Consumers seemingly celebrated the quick conclusion of the war in Iraq by loosening their purse strings in stores.
At Best Buy, total sales for its fiscal first quarter ended May 31 grew 11 percent to $4.67 billion while same-store sales edged up 2.2 percent. Broken out by chain, sales at Best Buy’s 552 U.S. flagship stores grew 3 percent to $3.98 billion and comparable-store sales gained 2.3 percent, while revenue at its 19 Magnolia Hi-Fi stores grew 31 percent to $30 million and comps slipped 0.4 percent. Canadian sales, comprised of 104 Future Shop and 10 Best Buy stores, grew 28 percent to $390 million against flat comps.
Fueling the growth was the addition of 69 new Best Buy, seven Future Shop and three Magnolia stores, plus strength in the digital TV, camera and camcorder categories. Gains also came from notebook computers, computer peripherals and enhanced mobile phones, while sales of desktop computers, audio products and major appliances continued to slide.
Vice chairman/CEO Brad Anderson said sales “rebounded nicely in April and May” adding that the company gained market share in several key categories.
The sales results exclude the company’s Musicland division, which has been written off as a discontinued operation and is up for sale. The unit, comprised of the Sam Goody, Suncoast and Media Play music chains, saw total sales fall 22 percent to $300 million and comparable store sales slip 15.6 percent.
Circuit City also reported sales for its first fiscal quarter ended May 31. Total revenue fell 9 percent to $1.93 billion and comp sales slid 10 percent, due in part to the war in Iraq, slightly lighter foot traffic and falling retail price points, the company said.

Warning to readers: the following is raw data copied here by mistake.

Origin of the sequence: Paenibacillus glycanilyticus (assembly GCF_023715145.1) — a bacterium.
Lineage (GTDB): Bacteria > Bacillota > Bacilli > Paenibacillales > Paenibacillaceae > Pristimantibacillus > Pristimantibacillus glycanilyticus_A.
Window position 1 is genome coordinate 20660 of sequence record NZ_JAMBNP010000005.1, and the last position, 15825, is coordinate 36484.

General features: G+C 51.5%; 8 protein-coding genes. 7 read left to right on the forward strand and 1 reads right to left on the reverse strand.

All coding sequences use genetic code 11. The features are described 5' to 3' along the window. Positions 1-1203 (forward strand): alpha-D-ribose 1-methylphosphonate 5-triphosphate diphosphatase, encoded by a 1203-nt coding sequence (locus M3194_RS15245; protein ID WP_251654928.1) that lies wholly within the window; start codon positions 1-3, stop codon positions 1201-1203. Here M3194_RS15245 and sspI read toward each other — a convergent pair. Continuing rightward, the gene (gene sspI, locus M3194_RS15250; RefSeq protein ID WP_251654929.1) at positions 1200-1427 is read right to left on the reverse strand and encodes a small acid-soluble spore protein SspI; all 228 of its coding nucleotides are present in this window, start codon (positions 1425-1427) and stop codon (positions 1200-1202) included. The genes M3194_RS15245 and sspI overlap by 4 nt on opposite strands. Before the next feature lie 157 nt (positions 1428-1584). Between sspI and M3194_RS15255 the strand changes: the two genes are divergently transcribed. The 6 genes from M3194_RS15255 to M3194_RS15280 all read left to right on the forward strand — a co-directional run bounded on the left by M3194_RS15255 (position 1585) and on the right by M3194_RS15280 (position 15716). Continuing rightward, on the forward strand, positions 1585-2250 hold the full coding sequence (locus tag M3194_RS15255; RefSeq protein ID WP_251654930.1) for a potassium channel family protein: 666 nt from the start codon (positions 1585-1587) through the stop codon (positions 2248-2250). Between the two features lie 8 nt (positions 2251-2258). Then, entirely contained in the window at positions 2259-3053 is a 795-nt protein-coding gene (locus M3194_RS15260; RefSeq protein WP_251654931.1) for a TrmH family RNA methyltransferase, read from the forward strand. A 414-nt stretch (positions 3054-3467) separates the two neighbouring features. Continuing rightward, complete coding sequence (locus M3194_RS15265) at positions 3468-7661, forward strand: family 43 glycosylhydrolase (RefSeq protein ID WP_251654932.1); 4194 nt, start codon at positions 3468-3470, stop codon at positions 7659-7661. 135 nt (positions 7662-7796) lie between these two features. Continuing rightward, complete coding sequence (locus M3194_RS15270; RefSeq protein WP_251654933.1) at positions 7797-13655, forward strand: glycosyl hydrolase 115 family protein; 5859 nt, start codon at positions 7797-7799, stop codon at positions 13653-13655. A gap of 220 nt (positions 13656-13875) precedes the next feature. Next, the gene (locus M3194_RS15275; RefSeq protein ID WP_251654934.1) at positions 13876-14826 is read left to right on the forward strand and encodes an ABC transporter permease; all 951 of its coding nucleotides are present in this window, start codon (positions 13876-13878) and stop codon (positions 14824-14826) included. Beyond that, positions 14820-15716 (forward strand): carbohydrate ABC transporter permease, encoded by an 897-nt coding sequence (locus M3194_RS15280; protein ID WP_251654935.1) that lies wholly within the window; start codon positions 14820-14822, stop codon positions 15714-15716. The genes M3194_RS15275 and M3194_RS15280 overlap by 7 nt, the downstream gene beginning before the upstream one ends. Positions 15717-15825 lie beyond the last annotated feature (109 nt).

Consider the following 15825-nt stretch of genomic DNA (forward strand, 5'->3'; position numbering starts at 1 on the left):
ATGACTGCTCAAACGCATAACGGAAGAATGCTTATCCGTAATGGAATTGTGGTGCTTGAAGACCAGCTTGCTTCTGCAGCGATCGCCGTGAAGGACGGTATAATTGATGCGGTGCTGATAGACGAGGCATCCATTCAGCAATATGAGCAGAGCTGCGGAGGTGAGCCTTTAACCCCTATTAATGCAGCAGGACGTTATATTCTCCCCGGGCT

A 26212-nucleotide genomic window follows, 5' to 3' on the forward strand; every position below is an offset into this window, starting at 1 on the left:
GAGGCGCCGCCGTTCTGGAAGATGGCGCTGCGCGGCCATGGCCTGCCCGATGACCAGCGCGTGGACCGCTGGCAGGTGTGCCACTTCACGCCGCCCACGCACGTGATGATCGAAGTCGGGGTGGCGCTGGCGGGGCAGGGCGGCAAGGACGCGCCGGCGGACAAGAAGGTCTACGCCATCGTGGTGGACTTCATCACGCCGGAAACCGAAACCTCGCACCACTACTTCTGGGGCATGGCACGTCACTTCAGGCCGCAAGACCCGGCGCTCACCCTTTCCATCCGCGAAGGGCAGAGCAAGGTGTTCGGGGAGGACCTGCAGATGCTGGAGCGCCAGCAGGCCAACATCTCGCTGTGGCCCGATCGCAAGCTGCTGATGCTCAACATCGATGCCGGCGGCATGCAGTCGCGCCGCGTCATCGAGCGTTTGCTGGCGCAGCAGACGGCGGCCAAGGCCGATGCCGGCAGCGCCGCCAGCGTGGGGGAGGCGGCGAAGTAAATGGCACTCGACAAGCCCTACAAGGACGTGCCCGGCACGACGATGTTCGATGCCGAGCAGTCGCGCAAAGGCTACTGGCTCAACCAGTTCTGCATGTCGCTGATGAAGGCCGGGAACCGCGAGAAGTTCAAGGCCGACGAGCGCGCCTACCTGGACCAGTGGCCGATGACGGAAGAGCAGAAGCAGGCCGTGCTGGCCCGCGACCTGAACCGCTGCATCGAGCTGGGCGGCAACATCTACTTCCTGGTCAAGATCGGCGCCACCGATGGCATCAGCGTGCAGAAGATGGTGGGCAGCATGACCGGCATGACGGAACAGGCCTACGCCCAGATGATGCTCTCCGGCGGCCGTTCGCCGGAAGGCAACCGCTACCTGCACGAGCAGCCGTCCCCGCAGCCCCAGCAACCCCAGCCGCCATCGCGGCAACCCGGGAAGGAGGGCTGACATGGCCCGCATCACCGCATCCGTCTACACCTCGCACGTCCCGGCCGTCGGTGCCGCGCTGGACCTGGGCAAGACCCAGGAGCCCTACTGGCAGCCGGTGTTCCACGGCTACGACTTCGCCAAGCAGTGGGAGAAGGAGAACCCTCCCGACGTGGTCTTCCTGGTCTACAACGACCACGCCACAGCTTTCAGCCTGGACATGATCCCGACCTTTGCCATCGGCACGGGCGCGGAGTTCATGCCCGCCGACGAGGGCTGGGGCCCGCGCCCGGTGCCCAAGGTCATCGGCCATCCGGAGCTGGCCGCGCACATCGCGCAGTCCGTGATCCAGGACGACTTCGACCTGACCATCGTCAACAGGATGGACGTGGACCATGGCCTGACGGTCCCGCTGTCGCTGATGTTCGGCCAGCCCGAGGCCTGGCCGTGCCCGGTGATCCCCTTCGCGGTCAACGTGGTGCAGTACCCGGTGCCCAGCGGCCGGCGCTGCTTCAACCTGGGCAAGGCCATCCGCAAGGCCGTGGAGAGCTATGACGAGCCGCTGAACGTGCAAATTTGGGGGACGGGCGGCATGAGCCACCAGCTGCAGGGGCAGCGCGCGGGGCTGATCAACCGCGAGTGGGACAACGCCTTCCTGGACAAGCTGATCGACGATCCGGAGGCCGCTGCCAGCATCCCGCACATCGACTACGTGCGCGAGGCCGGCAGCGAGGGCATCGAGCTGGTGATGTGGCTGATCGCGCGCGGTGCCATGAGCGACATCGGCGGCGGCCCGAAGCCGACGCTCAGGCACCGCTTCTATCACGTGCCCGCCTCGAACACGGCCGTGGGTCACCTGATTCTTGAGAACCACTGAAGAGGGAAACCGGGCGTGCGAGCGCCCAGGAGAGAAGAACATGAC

On the product front, digital imaging, big screen TV, entertainment software, laptops and computer printers put in a strong showing, while sales of home audio and camcorders lagged.
Alan McCollough, chairman/president/CEO reiterated that February’s changeover to a non-commission sales force has had no adverse effect on customer service levels and has actually made it easier to shop Circuit City stores, while also reducing payroll costs. He added that about 191 more stores will be refixtured between now and the end of September.
Sears continued its nearly two-year-long sales slump, although the declines were softer in May. The results, said chairman/CEO Alan Lacy, exceeded expectations, as total revenue fell 1.3 percent to $2.18 billion and comp sales slipped 1.9 percent. Within its full-line stores, sales of major appliances were up mid-single digits and CE sales were down by the high teens for the second consecutive month. Lacy said he was pleased with the strong majap showing, which helped drive total sales.
Among discount chains, Wal-Mart said May sales at its titular stores grew 9 percent to $12.85 billion and comps grew 2.1 percent, the latter due largely to increased foot traffic. Similarly, Target’s flagship stores enjoyed a 9.2 percent hike in May sales, to $2.74 billion, and a comp gain of 1.4 percent.
Among warehouse clubs, Costco’s May sales also grew 9 percent, to $3.2 billion, while domestic comps gained 2 percent. Video and white goods enjoyed small comp increases, the company said, although sales of computers, computer peripherals, audio, film cameras and pre-recorded movies declined. At Wal-Mart’s Sam’s Club, sales grew 6.3 percent last month to $2.6 billion and comps gained 1.8 percent, while BJ’s revenue grew 10.3 percent to $497.2 million and comps gained 2.8 percent in May. BJ’s cited CE, film, batteries and room air among its category laggards.
Elsewhere, OfficeMax provided a rare mid-quarter update by noting that comp sales for the five weeks ended June 4 were up over 9 percent thanks to gains in the frequency and average size of customer transactions.